The New Normal in Bangalore means learning new skills
Vinay Samuel continues his diary of the work of Christian Community Services in Bangalore in coming to terms with the new normal.
The last designated train to take migrant workers back to their home states in North India leaves this week. As the Federal Government has now allocated resources for providing employment for them in infrastructure projects in their own states, they are not likely to return to South Indian cities like Bangalore and Chennai (Madras) in the near future. Work and business in these cities will change significantly. Our vocational training unit expects to revive training in various trade skills that will now be in short supply. Local young people will need to be trained.
Spike in Infections
The last week has seen a reversal with the number of infected people rising daily. Infections have reached close to us. A street 300 yards away from our facility had 6 people confirmed as positive with the corona virus this week. The local municipal health authorities have recommended we close our daily medical clinics. Our team of doctors and nurses believe they should be at the clinics, at least, for a few hours but treat people remotely by Whatsapp. People with chronic illnesses and others in our low-income area need the security of speaking to a doctor and a trained nurse and picking up a prescription as needed.
Our tailoring unit restarted employing 12 women to produce facemasks for sale. Last week we produced 6000 masks of acceptable quality and provided them free to the unemployed in our area who were going out to look for employment. We were able to do this with a gift from a local donor. The women who were struggling to find employment were able to earn three days' wages. This week we will work for five days and produce more masks for sale and also for free distribution to the poor. The state has enacted strict rules about wearing facemasks in public places. Many poor cannot afford proper masks.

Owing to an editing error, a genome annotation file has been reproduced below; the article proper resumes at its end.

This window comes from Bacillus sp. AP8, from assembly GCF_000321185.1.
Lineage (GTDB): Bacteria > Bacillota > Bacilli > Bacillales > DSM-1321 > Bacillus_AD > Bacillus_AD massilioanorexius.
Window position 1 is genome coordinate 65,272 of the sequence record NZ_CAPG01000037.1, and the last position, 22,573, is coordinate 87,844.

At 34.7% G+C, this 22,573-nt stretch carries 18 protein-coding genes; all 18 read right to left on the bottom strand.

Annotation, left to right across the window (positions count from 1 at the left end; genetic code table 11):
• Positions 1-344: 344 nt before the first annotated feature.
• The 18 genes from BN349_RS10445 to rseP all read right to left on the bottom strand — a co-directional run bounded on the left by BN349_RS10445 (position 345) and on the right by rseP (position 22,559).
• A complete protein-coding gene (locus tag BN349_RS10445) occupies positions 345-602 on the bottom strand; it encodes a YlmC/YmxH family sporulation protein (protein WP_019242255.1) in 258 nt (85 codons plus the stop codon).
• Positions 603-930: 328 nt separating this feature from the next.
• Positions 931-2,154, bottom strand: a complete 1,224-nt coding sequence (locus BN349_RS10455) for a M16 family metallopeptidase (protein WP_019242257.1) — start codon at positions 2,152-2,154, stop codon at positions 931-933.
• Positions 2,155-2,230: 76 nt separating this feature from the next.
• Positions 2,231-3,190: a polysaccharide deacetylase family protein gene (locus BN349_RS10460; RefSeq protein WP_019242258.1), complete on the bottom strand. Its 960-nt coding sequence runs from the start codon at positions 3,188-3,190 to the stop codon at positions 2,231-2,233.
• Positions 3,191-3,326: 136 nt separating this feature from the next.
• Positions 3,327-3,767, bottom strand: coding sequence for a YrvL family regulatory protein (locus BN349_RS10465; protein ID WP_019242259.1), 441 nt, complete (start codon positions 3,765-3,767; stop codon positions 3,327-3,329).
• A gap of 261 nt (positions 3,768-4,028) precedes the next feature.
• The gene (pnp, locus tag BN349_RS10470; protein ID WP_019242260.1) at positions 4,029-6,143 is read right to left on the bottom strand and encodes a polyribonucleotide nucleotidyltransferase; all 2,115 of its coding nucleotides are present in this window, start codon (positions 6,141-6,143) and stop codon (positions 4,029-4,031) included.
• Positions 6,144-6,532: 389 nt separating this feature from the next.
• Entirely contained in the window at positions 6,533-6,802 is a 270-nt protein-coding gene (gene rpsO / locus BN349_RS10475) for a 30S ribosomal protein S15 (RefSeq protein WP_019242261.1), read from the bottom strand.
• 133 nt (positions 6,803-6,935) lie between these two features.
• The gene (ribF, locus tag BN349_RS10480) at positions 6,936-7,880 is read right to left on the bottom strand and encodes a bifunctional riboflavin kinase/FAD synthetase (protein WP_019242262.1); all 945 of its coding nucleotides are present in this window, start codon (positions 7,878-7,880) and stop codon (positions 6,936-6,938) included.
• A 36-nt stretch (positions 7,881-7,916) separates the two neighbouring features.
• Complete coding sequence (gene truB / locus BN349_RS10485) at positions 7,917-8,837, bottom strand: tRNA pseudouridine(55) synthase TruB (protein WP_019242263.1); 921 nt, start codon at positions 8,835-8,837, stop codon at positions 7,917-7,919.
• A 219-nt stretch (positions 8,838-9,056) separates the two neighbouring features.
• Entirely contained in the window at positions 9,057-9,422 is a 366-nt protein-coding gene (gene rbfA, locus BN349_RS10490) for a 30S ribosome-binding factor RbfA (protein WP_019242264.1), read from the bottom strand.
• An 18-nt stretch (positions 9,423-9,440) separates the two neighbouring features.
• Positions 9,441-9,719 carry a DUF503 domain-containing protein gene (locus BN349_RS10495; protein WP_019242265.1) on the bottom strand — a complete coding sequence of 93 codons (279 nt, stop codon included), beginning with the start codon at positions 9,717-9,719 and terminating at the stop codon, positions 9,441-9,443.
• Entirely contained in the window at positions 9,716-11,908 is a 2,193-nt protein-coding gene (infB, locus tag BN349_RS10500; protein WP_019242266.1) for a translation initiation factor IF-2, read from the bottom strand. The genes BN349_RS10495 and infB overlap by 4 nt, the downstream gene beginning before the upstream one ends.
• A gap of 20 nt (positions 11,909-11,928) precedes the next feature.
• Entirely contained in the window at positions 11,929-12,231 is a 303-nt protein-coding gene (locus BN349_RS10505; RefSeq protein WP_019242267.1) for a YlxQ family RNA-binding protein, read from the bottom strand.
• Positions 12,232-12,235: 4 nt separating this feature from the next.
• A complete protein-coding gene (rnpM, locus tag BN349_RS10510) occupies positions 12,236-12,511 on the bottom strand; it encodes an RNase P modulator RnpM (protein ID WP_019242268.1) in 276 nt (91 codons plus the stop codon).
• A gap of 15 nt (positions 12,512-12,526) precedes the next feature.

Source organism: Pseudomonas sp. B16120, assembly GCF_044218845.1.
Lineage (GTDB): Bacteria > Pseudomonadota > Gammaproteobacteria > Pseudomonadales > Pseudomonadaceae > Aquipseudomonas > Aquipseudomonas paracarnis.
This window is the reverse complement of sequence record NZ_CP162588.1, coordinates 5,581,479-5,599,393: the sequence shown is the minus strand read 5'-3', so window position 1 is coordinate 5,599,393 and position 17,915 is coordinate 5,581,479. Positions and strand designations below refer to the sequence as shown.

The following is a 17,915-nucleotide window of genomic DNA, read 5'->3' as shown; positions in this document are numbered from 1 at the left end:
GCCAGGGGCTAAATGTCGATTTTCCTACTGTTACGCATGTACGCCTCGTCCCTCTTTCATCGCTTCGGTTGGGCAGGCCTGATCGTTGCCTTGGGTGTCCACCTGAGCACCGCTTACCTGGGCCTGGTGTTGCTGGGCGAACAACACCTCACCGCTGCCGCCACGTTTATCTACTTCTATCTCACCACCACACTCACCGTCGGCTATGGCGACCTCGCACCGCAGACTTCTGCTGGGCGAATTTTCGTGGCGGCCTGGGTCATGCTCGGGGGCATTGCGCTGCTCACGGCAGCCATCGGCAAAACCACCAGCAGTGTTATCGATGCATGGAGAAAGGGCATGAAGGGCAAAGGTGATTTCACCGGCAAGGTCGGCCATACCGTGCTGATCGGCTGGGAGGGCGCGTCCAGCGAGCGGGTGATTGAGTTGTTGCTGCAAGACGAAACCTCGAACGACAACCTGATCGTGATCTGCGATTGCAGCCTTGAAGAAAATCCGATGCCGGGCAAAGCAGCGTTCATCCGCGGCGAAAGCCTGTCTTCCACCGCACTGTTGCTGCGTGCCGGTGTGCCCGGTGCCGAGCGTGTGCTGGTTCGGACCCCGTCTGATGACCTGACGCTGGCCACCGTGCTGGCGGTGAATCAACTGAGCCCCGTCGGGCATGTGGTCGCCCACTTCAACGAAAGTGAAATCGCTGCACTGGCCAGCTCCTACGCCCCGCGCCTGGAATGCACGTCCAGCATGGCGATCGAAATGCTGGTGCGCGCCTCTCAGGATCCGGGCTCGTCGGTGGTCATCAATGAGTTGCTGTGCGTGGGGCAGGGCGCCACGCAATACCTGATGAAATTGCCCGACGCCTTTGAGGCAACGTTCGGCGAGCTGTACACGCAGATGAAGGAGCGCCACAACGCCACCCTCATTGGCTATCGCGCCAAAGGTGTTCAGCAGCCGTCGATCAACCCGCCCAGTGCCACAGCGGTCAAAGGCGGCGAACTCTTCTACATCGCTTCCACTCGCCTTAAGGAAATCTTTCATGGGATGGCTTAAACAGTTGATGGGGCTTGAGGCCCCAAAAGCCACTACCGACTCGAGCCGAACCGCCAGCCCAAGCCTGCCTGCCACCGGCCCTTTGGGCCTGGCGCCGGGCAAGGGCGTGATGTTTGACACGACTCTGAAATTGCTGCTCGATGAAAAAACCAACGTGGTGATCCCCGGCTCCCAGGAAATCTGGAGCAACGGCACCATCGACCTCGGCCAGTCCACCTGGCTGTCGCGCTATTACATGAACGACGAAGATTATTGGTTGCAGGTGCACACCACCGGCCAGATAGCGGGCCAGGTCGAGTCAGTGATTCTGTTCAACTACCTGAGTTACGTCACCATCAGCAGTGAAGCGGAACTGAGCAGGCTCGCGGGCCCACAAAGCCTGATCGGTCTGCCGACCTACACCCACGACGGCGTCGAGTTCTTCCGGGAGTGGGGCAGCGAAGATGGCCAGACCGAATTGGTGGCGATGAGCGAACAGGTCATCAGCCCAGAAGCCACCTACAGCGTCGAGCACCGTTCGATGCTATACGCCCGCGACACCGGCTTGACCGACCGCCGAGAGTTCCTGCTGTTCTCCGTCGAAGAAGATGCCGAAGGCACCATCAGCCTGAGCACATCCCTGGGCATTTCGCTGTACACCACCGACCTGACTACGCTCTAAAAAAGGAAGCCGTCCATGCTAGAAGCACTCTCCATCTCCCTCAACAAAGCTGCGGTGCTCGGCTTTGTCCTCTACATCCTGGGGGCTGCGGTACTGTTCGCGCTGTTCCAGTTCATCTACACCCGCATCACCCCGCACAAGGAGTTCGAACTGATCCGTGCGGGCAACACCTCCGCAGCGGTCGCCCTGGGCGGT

Our pastoral ministry has transitioned to contacting and praying with people on the phone. Bible studies and prayer meetings take place by Zoom and worship using Face Book live. What is encouraging is the request for Holy Communion at home. On average each of our four pastors does 12 home communions each week. They are finding that sacraments and the experience of the holy in this way is very important to our simple believers. In a very uncertain environment it connects them with a familiar ritual that mediates the unchanging presence of Christ.
Last week’s event in the western Himalaya region where Indian troops clashed with Chinese troops and suffered 20 deaths has added another layer of uncertainty, even in Bangalore. With 70% of the goods we use imported from China and the call to boycott Chinese goods there is concern about shortages of goods in regular use. The inevitable price rise will make life more difficult for struggling families. The number of Christians in the armed forces has declined steadily in the past three decades, not least as it was difficult for them to get in. There may be opportunities now to show that Christians will be part of our defense forces in the same way as they were 50 years ago.